How to talk to employers about being a foreign trained dentist

Based on the ADA Health Policy Institute, foreign trained dentists account for 5% of all graduating dentists in the US. Despite of this, most struggle while navigating employment opportunities after school.

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I faced some difficulty and confusion when I was getting ready to graduate. Things may be similar, if not worse, for foreign trained graduates looking to get licensed and begin working in the post pandemic world. Here are some soft skills worth knowing about before you begin the job search:

Begin as early as possible

Most owner dentists anticipate bringing on an associate about 3-6 months in advance. Some think about it for almost a year before putting out an ad on craigslist. Even though, you might not find anyone looking for a job in the exact time frame that you are looking to join, getting an idea of the job market in your chosen demographic is very useful. Include federally qualified health centers and dental service organizations, along with private practices, in your search.

A killer resume

Preparing an excellent resume and LinkedIn profile, along with a professional headshot and cover letter, are things you should begin working on at least 6 months in advance. Have multiple people read your resume and sample cover letters, to check for grammatical errors and flow.

Look everywhere

Indeed, Craigslist and LinkedIn are only the basics. Networking with dentists at society meetings, talking to your professors, and meeting with vendors (reps for Dentsply Sirona, Patterson etc); all help you find a job! You can also put out an ad in a dental newsletter and ask to be featured as a hopeful new associate on websites like Dental Nachos and Ignite DDS. Join all the dental Facebook groups in your community and ask moderators before posting for job connections. If you have a good social media presence, use it to your best advantage and reach out to everyone in your network.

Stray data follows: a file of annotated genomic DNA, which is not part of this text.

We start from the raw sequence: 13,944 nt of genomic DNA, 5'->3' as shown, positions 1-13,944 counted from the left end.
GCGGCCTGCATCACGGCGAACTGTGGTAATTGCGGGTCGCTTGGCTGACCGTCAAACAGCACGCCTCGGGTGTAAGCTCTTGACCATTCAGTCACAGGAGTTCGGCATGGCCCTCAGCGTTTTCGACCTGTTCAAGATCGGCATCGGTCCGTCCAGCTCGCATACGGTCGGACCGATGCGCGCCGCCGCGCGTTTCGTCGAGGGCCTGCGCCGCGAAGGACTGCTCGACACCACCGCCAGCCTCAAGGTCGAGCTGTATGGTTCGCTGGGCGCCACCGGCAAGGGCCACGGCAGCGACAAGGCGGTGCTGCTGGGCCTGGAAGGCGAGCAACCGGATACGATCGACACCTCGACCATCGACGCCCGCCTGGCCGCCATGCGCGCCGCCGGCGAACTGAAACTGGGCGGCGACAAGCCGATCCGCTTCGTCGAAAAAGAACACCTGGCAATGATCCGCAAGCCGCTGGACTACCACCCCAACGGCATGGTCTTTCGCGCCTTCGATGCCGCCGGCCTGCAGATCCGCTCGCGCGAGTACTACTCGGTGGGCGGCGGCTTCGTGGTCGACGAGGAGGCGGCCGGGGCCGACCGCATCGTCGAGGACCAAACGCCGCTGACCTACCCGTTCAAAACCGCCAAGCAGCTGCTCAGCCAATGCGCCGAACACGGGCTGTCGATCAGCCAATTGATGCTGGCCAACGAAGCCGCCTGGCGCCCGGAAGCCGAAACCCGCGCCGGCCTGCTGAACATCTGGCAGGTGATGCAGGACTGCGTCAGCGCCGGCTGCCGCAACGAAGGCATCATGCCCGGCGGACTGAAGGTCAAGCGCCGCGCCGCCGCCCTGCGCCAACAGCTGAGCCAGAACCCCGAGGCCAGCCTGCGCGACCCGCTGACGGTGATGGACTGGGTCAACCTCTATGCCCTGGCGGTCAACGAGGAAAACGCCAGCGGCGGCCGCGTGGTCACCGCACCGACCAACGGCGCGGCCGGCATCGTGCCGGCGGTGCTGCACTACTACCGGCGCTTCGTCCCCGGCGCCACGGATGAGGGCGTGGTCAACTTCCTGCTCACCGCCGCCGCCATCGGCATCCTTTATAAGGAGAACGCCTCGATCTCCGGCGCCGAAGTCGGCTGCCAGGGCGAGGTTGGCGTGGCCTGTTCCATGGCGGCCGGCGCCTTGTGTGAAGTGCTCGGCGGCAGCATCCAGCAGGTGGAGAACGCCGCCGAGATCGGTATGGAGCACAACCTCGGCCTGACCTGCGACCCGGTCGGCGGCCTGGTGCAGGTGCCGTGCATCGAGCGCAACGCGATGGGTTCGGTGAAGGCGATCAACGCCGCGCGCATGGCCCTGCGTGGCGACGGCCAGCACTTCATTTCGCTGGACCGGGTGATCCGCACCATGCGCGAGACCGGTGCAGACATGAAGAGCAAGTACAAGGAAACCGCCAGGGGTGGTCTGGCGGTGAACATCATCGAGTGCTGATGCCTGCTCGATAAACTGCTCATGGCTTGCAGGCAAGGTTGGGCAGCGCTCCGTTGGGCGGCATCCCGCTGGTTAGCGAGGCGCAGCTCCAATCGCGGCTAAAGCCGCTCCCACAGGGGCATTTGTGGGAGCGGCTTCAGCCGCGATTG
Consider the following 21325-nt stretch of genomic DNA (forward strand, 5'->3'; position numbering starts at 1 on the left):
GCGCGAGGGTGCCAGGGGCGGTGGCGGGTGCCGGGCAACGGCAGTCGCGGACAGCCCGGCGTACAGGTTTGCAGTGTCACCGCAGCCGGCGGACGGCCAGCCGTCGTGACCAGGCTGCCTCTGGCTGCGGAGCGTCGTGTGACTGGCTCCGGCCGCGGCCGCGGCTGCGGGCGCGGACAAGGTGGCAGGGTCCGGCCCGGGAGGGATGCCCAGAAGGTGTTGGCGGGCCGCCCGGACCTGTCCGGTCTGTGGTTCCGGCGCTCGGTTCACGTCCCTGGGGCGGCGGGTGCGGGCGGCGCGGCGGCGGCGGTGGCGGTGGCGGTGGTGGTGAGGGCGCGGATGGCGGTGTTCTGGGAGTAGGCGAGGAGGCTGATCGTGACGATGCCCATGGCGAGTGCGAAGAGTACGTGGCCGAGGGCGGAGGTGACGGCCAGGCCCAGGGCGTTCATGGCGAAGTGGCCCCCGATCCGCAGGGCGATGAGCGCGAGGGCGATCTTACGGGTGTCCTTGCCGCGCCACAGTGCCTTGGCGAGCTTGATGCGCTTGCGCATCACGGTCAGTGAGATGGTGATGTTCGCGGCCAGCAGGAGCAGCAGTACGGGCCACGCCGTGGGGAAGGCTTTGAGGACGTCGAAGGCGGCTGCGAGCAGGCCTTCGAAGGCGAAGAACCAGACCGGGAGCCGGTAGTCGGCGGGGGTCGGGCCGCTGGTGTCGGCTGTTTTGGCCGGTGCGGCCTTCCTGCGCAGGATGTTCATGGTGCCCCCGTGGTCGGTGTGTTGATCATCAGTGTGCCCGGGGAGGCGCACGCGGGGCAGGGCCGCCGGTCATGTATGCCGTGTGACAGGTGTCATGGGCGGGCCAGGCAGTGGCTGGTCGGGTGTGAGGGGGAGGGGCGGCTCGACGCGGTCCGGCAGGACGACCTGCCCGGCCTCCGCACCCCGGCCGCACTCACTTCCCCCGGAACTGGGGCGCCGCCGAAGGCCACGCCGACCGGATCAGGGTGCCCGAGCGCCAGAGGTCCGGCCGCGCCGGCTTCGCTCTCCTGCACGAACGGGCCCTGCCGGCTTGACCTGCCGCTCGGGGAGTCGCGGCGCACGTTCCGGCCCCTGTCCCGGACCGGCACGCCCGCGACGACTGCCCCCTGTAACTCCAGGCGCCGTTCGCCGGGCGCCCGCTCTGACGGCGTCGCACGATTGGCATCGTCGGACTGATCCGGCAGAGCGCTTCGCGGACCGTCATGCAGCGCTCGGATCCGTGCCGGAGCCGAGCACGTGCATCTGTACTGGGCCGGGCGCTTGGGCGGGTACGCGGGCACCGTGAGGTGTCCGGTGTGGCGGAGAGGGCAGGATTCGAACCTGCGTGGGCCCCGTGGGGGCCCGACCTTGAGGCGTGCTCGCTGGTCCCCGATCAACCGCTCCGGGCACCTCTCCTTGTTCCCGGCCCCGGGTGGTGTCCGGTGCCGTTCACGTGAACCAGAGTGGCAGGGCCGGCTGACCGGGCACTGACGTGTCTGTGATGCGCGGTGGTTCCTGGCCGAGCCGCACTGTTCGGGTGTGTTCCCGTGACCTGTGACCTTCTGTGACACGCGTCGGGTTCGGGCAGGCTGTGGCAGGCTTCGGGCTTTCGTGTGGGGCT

Bottom Line Up Front

‘Foreign trained dentist looking for visa sponsorship’ should be on the top of your resume. This allows you to effectively filter out employers who are not interested, or do not have the ability, to sponsor a visa. This will save you and a potential employer, time.

‘Foreign trained dentist looking for visa sponsorship’ should be on the top of your resume.

Dental specific attorneys

If you find an owner dentist who is willing to sponsor a visa but does not know how to do so, point him to an attorney who specializes in dental contracts and in immigration. Dental schools are able to provide you with vetted attorney contacts. After consulting with attorneys, many owner dentists might decide not to go through with the process. Some dentists, however, will decide that you are worth the hassle!

Talk about your experience

Many of you have 5, maybe 10 years of work experience before becoming US trained. That is amazing, talk about it! Communicate, that while you are able to confidently perform several procedures in a clinical setting, you are an avid learner and enjoy getting constructive feedback. Generally, people like team members that are positive, happy and easy to teach. Demonstrate all three in an interview and you have less to worry about.